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132. 26. ἄν—with ἐτιμωροῦντο.

4. ἴσος εἶναι τοῖς παροῦσιto conform to existing conditions, τοῖς ἤθεσι τῶν Αακώνων (Schol.), or better, to the circumstances in which he found himself as a Σπαρτιάτης. (Various alterations of the text have been proposed here, e.g. ε̈ͅν τοῖς παροῦσι, in his present conduct Croiset—or ἐπὶ τοῖς π. Stein—but there seems to be no very definite objection to it as it stands.)

[2] 5. τά τε ἄλλα—the τε=‘both,’ looking as to what follows; so that we have here an explanation of υποψιας ... παροῦσι. (Some edd. insert καί before τά.)

6. ἐξεδεδιῄτητο κτλ.=ἔξω τῶν ... ἐδεδιῄτητο.

7. τὸν τρίποδα—this was a golden tripod suppoited by a bronze stand in the shape of three serpents twisted together (Herod. 9.33). It was dedicated after Plaraea. The gold part was afterwards destroyed by the Phocians in the Sacred War (Pausan. x. xiii. 9), but the stand was removed to Byzantium, and still exists at Constantinople. See Hicks Man. Hist. Inscr. p. 11.

10. τὸ ἐλεγεῖον—this ‘couplet,’ which ‘he dared to have inscribed on his own authority,’ is attributed to Simonides of Ceos. In the Anthology it reads thus:

Ἑλλάνων ἀρχαγὸς ἐπεὶ στρατὸν ὤλεσα Μήδων Ηαυσανίας Φοίβῳ μνᾶμ᾽ ἀνέθηκα τόδε.

ἀρχηγός was a title of the Spartan kings.

[3] 14. εὐθὺς τότε—at the time that the tripod was offered.

17. μέντοι—although the offensive inscription was removed.

ἀδίκημα καὶ τότ᾽ ἐδόκει εἶναι(this act) was thought even at that time to be a crime. The subject of ἐδόκει is αὐτό, the act of having the couplet inseribed. τότ᾽ was first adopted by Classen for τοῦτ᾽, and καὶ ἐπεί γε δὴ ἐν τούτῳ καθειστήκει requires it as a contrast of time: also there is no point in καὶ τοῦτ᾽, as no other offence of P. in earlier times has been mentioned to justify καί. Stem inserts τοῦτο after άδίκημα, but this is not necessary.

18. ἐπεί γε δὴ ἐν τούτῳ καθειστήκει—i.e now when he was accused of ‘Medism.’ ὲπεί γε δή is more emphatie than ἐπειδή.

25. οὐδὲ τῶν ... πιστεύσαντες—an explanation of οὐδ᾽ ὥς.

[5] μηνυταῖς—the technical word for an informer who had not full citizen-rights

27. εἰώθασιν—sc. χρῆσθαι.

4. Ἀργίλιος—he was a slave from the Thracian town Argilus.

5. αὐτοῦ ... ἐκείνῳ—applying to the same person; cf. IV. 73. 4; VI. 61. 7 κατέγνωσαν αὐτοῦ καὶ τῶν μετ᾽ εκείνου: Audoc. 1, 64 εἶπον αὐτοῖς ... ἐκείνοις δέ: conversely vii. 14 εἰ προσγενήσεται ... πρὸς ἐκείνους χωρῆσαι, διαπεπολεμήσεται αὐτοῖς: Plat. Rep. p. 343 C εὐδαίμονα ἐκεῖνον ποιοῦσιν ὑπηρετοῦντες αὐτῷ.

μηνυτὴς γίγνεται, δείσας ... καὶ παρασημηνάμενος ... λύει καί joins δείσας to λύει, which should strictly be λύσας: the constn. is thus changed from partic. to finite verb, as 2.47 λεγόμενον μὲν ... οὐ μέντοι ἐμνημονεύετο: vii. 13 τῶν ναυτῶν μὲν ... ἀπολλυμένων, οἰ δὲ θεράποντες ... αὐτομολοῦσι.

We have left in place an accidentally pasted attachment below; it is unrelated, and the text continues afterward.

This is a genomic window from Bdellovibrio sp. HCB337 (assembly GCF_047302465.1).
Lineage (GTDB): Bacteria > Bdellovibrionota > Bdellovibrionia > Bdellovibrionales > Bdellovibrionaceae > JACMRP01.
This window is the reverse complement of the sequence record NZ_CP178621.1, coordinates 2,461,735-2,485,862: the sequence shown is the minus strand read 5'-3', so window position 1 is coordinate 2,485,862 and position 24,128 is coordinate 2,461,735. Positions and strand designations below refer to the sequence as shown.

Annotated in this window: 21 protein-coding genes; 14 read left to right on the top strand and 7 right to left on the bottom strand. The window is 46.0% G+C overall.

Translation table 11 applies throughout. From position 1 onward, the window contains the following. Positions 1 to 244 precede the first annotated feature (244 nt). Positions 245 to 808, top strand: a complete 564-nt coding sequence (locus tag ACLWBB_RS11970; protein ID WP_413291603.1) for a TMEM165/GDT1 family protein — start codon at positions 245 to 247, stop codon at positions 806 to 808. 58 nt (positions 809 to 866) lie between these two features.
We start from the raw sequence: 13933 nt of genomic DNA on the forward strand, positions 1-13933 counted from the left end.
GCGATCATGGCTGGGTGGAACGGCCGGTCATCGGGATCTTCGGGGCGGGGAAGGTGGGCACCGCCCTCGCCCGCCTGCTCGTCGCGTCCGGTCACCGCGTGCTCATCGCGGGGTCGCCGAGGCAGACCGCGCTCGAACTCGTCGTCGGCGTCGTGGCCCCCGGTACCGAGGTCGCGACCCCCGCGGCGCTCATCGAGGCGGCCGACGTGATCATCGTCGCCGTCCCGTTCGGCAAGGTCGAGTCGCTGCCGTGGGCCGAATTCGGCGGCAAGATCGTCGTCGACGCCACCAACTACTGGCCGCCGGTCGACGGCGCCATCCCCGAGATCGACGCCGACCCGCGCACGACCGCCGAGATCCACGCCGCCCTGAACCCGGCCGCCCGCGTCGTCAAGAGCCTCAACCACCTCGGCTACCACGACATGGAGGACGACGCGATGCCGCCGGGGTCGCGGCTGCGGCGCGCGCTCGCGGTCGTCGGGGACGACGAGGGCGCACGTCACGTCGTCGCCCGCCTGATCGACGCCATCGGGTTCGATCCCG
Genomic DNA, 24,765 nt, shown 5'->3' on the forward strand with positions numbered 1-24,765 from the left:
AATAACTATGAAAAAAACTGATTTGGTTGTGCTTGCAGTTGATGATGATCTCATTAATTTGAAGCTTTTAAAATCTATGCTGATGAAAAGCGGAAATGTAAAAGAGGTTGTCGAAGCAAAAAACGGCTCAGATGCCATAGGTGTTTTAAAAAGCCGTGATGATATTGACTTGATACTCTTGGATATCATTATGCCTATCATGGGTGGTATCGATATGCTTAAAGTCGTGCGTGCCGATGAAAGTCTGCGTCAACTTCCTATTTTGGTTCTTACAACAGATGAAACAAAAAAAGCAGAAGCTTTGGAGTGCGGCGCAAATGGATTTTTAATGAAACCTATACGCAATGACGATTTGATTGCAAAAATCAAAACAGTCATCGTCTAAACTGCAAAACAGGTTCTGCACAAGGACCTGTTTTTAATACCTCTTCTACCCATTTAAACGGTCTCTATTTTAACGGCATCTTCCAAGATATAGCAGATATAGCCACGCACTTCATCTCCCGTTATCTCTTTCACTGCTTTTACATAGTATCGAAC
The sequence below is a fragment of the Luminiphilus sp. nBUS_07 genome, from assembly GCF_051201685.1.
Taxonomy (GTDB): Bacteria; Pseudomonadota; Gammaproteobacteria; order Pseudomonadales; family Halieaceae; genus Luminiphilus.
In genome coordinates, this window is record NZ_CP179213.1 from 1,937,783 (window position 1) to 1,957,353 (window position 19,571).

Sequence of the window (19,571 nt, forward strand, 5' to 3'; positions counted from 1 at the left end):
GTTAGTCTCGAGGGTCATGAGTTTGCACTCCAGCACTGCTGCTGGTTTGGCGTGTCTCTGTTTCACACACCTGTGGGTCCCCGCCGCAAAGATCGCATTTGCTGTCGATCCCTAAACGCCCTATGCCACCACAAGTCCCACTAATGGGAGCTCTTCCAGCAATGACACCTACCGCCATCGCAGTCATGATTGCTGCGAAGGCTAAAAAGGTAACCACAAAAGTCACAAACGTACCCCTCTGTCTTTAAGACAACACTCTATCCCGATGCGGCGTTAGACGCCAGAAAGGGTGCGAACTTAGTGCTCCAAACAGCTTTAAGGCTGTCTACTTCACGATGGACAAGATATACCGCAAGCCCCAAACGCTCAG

Stem reads δς δείσας, but no change is needed. καί does not join γίγνεται to λύει because the clause with λύει is anterion in time to γ. μηνυτής, and such a hysteron proteron is without example in Thuc.

6. κατὰ ἐνθύμησίν τινα=ἐνθυμηθείς, because he noticed.

8. παρασημηνάμενοςcounterfeiting; ‘for Thuc. says παρασημηνάμενος τὴν σφραγῖδα in the sense of παρατυπώσασθαι’ Pollux viii. 27. This reading, restored by Hude, is better than παραποιησάμενος, which is probably a gloss on it.

ἢν ψευσθῇ τῆς δόξης—i.e. if his suspicion about the contents of the letter proved false. He could then replace the seal and go on to Artabazus. Did it not occur to him that even in this case he might ‘never return,’ i.e. be put to death?

9. καὶ ἐκεῖνος—i.e. in case Pausanias should ask for the letter back before the messenger left, in order to alter something in it. If the messenger's suspicion about the letter proved false, he would say nothing, but seal up the letter. But suppose the man's suspicions proved true, why should be not have contemplated an immediate visit to the ephors, without giving Pausanias time to ask for the letter back? In point of fact this is what the man did. (The text is suspected by some edd.—e.g Herwerden and Stenp—but the confusion of the messenger's motives seems to come from Thuc.)

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hide References (4 total)
  • Commentary references from this page (4):
    • Herodotus, Histories, 9.33
    • Thucydides, Histories, 1.73.4
    • Thucydides, Histories, 2.47
    • Thucydides, Histories, 1.61.7
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